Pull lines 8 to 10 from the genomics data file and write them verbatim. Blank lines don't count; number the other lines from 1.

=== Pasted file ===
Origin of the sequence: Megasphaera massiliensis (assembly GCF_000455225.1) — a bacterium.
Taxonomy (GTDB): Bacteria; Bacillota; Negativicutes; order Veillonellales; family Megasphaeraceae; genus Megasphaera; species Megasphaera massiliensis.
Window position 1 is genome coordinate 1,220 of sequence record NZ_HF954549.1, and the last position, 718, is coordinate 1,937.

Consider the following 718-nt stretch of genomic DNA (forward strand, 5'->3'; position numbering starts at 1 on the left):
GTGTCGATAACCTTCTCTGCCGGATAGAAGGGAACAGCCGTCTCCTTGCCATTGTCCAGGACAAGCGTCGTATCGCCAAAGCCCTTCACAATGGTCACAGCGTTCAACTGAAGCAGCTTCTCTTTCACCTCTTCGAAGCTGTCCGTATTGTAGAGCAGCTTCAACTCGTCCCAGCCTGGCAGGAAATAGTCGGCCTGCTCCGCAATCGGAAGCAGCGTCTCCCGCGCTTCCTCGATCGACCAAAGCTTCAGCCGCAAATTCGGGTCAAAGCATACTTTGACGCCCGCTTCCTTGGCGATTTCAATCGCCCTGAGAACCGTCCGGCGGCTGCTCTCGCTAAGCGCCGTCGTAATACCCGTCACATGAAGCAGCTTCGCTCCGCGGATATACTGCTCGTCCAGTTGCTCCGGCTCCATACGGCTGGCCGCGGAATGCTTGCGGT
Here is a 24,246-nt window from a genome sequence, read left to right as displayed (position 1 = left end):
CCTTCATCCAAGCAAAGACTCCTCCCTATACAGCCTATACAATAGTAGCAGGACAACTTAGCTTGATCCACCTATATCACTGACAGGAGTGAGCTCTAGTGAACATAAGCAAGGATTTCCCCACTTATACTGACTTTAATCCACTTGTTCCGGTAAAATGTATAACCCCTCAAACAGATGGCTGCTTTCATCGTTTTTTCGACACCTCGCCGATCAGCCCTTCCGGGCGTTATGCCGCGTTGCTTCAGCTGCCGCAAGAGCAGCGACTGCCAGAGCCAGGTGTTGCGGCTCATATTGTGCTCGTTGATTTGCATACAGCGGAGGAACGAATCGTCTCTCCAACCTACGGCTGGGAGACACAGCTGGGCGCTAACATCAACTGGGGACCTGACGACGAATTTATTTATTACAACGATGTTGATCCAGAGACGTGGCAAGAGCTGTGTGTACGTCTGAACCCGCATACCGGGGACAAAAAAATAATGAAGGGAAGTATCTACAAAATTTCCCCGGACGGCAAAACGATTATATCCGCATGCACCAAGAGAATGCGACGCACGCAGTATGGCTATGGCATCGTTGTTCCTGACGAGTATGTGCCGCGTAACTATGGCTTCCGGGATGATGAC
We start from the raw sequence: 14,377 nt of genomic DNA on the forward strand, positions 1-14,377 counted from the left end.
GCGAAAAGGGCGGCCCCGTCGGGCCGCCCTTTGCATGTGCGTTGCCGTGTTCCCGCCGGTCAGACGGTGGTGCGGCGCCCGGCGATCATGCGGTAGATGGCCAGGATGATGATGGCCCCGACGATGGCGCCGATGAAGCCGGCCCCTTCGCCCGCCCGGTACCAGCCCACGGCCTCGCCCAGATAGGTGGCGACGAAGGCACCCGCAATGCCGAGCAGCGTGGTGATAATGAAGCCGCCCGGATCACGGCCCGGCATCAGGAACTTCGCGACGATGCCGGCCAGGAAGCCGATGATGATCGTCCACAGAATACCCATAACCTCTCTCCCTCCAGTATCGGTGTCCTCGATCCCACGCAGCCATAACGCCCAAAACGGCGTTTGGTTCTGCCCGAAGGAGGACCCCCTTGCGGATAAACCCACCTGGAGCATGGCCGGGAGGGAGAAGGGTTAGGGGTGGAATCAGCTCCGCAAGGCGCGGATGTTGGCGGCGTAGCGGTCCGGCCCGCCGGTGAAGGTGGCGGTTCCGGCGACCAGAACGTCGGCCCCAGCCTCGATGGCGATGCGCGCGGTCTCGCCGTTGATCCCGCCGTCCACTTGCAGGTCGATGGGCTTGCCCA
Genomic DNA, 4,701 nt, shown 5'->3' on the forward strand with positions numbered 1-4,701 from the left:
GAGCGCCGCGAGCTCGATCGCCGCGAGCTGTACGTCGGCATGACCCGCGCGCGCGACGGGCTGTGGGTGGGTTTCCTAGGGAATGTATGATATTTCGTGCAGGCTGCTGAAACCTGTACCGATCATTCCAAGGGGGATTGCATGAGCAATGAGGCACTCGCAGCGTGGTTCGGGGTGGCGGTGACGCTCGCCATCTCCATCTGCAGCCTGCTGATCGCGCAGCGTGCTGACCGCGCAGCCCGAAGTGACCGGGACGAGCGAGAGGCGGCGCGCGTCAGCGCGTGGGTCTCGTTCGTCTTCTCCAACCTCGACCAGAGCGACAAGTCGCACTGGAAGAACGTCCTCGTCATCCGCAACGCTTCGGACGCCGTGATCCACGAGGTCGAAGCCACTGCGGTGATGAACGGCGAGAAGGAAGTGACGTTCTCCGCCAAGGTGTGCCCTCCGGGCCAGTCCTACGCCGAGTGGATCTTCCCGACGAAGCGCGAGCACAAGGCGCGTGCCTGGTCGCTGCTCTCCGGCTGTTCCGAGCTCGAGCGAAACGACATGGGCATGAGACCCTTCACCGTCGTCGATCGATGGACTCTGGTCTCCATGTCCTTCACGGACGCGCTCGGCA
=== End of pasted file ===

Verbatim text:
We start from the raw sequence: 14,377 nt of genomic DNA on the forward strand, positions 1-14,377 counted from the left end.
GCGAAAAGGGCGGCCCCGTCGGGCCGCCCTTTGCATGTGCGTTGCCGTGTTCCCGCCGGTCAGACGGTGGTGCGGCGCCCGGCGATCATGCGGTAGATGGCCAGGATGATGATGGCCCCGACGATGGCGCCGATGAAGCCGGCCCCTTCGCCCGCCCGGTACCAGCCCACGGCCTCGCCCAGATAGGTGGCGACGAAGGCACCCGCAATGCCGAGCAGCGTGGTGATAATGAAGCCGCCCGGATCACGGCCCGGCATCAGGAACTTCGCGACGATGCCGGCCAGGAAGCCGATGATGATCGTCCACAGAATACCCATAACCTCTCTCCCTCCAGTATCGGTGTCCTCGATCCCACGCAGCCATAACGCCCAAAACGGCGTTTGGTTCTGCCCGAAGGAGGACCCCCTTGCGGATAAACCCACCTGGAGCATGGCCGGGAGGGAGAAGGGTTAGGGGTGGAATCAGCTCCGCAAGGCGCGGATGTTGGCGGCGTAGCGGTCCGGCCCGCCGGTGAAGGTGGCGGTTCCGGCGACCAGAACGTCGGCCCCAGCCTCGATGGCGATGCGCGCGGTCTCGCCGTTGATCCCGCCGTCCACTTGCAGGTCGATGGGCTTGCCCA
Genomic DNA, 4,701 nt, shown 5'->3' on the forward strand with positions numbered 1-4,701 from the left: